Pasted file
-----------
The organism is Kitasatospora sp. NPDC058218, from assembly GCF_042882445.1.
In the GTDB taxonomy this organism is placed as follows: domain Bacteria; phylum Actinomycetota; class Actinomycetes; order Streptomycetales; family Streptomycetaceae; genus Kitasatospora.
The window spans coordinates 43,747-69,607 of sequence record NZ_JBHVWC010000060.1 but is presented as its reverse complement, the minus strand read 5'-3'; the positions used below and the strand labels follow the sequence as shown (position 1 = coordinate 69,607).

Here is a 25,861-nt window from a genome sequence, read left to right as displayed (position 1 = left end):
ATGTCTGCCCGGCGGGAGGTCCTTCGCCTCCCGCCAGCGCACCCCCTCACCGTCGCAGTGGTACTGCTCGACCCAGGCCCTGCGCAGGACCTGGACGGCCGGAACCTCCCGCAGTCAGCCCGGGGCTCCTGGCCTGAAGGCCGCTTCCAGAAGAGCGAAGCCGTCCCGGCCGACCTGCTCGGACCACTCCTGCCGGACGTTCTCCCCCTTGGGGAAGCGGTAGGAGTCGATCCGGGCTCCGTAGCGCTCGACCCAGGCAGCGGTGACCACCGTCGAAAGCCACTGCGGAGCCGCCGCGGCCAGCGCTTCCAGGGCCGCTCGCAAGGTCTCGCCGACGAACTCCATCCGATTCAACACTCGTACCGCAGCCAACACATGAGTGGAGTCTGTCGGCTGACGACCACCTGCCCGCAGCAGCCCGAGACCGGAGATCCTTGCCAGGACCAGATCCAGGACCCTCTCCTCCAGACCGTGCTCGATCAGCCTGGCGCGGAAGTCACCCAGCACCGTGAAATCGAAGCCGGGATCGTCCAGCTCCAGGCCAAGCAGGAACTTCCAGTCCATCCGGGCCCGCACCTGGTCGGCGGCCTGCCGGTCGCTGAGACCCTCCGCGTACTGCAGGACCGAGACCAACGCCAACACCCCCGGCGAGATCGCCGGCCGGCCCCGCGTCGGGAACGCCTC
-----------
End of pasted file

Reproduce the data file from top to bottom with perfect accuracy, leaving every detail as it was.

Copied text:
The organism is Kitasatospora sp. NPDC058218, from assembly GCF_042882445.1.
In the GTDB taxonomy this organism is placed as follows: domain Bacteria; phylum Actinomycetota; class Actinomycetes; order Streptomycetales; family Streptomycetaceae; genus Kitasatospora.
The window spans coordinates 43,747-69,607 of sequence record NZ_JBHVWC010000060.1 but is presented as its reverse complement, the minus strand read 5'-3'; the positions used below and the strand labels follow the sequence as shown (position 1 = coordinate 69,607).

Here is a 25,861-nt window from a genome sequence, read left to right as displayed (position 1 = left end):
ATGTCTGCCCGGCGGGAGGTCCTTCGCCTCCCGCCAGCGCACCCCCTCACCGTCGCAGTGGTACTGCTCGACCCAGGCCCTGCGCAGGACCTGGACGGCCGGAACCTCCCGCAGTCAGCCCGGGGCTCCTGGCCTGAAGGCCGCTTCCAGAAGAGCGAAGCCGTCCCGGCCGACCTGCTCGGACCACTCCTGCCGGACGTTCTCCCCCTTGGGGAAGCGGTAGGAGTCGATCCGGGCTCCGTAGCGCTCGACCCAGGCAGCGGTGACCACCGTCGAAAGCCACTGCGGAGCCGCCGCGGCCAGCGCTTCCAGGGCCGCTCGCAAGGTCTCGCCGACGAACTCCATCCGATTCAACACTCGTACCGCAGCCAACACATGAGTGGAGTCTGTCGGCTGACGACCACCTGCCCGCAGCAGCCCGAGACCGGAGATCCTTGCCAGGACCAGATCCAGGACCCTCTCCTCCAGACCGTGCTCGATCAGCCTGGCGCGGAAGTCACCCAGCACCGTGAAATCGAAGCCGGGATCGTCCAGCTCCAGGCCAAGCAGGAACTTCCAGTCCATCCGGGCCCGCACCTGGTCGGCGGCCTGCCGGTCGCTGAGACCCTCCGCGTACTGCAGGACCGAGACCAACGCCAACACCCCCGGCGAGATCGCCGGCCGGCCCCGCGTCGGGAACGCCTC